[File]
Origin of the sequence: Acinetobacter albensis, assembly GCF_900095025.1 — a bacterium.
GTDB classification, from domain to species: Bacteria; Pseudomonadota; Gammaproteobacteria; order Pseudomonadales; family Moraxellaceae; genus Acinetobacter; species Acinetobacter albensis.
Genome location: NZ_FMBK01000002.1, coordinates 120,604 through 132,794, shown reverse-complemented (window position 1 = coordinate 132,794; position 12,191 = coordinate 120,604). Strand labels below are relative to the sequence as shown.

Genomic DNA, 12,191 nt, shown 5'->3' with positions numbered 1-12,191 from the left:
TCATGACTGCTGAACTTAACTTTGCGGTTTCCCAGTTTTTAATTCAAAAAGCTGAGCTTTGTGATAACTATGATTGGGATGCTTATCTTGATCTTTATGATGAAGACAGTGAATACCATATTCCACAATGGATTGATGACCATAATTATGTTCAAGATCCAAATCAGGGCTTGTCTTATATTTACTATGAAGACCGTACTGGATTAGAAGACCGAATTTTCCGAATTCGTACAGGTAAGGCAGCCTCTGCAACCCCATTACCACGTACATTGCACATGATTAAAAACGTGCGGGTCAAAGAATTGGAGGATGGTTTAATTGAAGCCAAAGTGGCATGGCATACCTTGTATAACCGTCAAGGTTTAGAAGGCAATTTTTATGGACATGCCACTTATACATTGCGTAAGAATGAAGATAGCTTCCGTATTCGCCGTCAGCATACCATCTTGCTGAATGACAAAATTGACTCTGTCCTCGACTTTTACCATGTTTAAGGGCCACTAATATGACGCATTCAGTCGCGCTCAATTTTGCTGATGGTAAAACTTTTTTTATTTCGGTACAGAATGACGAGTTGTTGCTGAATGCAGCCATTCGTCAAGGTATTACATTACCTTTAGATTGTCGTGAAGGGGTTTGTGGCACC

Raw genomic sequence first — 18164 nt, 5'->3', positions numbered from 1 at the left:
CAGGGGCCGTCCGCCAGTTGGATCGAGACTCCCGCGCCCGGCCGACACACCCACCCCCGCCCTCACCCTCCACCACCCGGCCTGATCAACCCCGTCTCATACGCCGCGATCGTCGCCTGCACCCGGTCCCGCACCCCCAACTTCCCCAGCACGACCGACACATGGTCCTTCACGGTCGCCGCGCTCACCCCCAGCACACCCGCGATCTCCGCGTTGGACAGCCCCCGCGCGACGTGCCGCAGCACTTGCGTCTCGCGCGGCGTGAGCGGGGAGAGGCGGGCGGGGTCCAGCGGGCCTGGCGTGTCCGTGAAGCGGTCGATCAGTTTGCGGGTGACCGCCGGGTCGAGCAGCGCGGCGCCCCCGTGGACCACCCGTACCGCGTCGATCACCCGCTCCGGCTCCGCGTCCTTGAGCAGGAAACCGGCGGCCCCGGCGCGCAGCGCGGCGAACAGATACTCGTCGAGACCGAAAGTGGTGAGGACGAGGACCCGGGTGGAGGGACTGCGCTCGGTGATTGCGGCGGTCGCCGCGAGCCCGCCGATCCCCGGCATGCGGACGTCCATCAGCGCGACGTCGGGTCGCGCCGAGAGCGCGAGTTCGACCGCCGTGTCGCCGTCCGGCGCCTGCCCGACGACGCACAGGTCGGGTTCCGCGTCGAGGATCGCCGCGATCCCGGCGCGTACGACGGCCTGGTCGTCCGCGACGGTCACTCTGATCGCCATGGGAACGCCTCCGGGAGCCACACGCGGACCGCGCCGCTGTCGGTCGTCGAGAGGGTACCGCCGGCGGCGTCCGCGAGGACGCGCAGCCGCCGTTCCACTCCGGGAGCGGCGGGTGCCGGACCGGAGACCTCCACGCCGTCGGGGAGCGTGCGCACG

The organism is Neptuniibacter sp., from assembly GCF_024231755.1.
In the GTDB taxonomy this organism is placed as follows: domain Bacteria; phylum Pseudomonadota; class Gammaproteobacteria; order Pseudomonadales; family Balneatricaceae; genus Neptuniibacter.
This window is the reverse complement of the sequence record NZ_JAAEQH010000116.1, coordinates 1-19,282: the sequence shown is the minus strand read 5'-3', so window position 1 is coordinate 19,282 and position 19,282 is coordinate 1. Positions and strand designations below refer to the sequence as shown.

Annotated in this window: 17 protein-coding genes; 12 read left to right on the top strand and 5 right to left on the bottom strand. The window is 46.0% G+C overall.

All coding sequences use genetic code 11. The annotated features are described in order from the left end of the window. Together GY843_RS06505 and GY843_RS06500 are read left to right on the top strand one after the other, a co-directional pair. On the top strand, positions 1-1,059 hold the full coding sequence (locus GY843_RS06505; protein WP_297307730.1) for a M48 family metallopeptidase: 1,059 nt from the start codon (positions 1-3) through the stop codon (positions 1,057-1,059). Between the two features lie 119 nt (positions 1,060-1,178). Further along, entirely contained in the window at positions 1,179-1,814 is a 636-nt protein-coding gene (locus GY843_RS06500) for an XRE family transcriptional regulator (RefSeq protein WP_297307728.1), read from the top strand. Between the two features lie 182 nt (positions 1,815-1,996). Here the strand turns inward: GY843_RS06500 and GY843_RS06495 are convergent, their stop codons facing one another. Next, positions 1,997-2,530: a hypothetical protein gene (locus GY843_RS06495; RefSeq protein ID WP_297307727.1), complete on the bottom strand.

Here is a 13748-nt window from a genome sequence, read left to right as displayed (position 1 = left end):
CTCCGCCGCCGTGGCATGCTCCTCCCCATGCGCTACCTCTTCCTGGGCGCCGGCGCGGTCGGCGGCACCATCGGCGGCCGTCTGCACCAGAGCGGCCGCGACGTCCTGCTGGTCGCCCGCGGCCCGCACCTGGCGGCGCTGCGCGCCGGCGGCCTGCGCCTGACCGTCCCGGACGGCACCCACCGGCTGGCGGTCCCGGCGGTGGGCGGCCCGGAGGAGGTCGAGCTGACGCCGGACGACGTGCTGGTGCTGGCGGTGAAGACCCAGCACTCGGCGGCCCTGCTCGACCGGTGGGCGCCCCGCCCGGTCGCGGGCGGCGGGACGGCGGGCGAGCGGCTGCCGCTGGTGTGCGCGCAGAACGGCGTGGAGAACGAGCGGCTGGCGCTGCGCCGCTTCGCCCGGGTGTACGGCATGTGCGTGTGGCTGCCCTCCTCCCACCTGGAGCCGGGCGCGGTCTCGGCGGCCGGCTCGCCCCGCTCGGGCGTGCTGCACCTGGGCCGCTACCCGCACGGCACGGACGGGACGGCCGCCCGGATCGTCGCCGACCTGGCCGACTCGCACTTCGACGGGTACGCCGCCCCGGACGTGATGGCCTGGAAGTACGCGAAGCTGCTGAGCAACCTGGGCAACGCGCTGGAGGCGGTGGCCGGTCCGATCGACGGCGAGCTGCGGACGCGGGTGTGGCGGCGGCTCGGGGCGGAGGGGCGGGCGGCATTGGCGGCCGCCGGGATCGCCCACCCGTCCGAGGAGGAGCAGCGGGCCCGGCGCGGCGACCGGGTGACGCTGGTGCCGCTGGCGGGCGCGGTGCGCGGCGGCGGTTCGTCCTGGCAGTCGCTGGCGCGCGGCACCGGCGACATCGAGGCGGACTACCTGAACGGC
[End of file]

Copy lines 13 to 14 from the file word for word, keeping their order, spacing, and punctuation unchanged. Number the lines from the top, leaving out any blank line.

Here is a 13748-nt window from a genome sequence, read left to right as displayed (position 1 = left end):
CTCCGCCGCCGTGGCATGCTCCTCCCCATGCGCTACCTCTTCCTGGGCGCCGGCGCGGTCGGCGGCACCATCGGCGGCCGTCTGCACCAGAGCGGCCGCGACGTCCTGCTGGTCGCCCGCGGCCCGCACCTGGCGGCGCTGCGCGCCGGCGGCCTGCGCCTGACCGTCCCGGACGGCACCCACCGGCTGGCGGTCCCGGCGGTGGGCGGCCCGGAGGAGGTCGAGCTGACGCCGGACGACGTGCTGGTGCTGGCGGTGAAGACCCAGCACTCGGCGGCCCTGCTCGACCGGTGGGCGCCCCGCCCGGTCGCGGGCGGCGGGACGGCGGGCGAGCGGCTGCCGCTGGTGTGCGCGCAGAACGGCGTGGAGAACGAGCGGCTGGCGCTGCGCCGCTTCGCCCGGGTGTACGGCATGTGCGTGTGGCTGCCCTCCTCCCACCTGGAGCCGGGCGCGGTCTCGGCGGCCGGCTCGCCCCGCTCGGGCGTGCTGCACCTGGGCCGCTACCCGCACGGCACGGACGGGACGGCCGCCCGGATCGTCGCCGACCTGGCCGACTCGCACTTCGACGGGTACGCCGCCCCGGACGTGATGGCCTGGAAGTACGCGAAGCTGCTGAGCAACCTGGGCAACGCGCTGGAGGCGGTGGCCGGTCCGATCGACGGCGAGCTGCGGACGCGGGTGTGGCGGCGGCTCGGGGCGGAGGGGCGGGCGGCATTGGCGGCCGCCGGGATCGCCCACCCGTCCGAGGAGGAGCAGCGGGCCCGGCGCGGCGACCGGGTGACGCTGGTGCCGCTGGCGGGCGCGGTGCGCGGCGGCGGTTCGTCCTGGCAGTCGCTGGCGCGCGGCACCGGCGACATCGAGGCGGACTACCTGAACGGC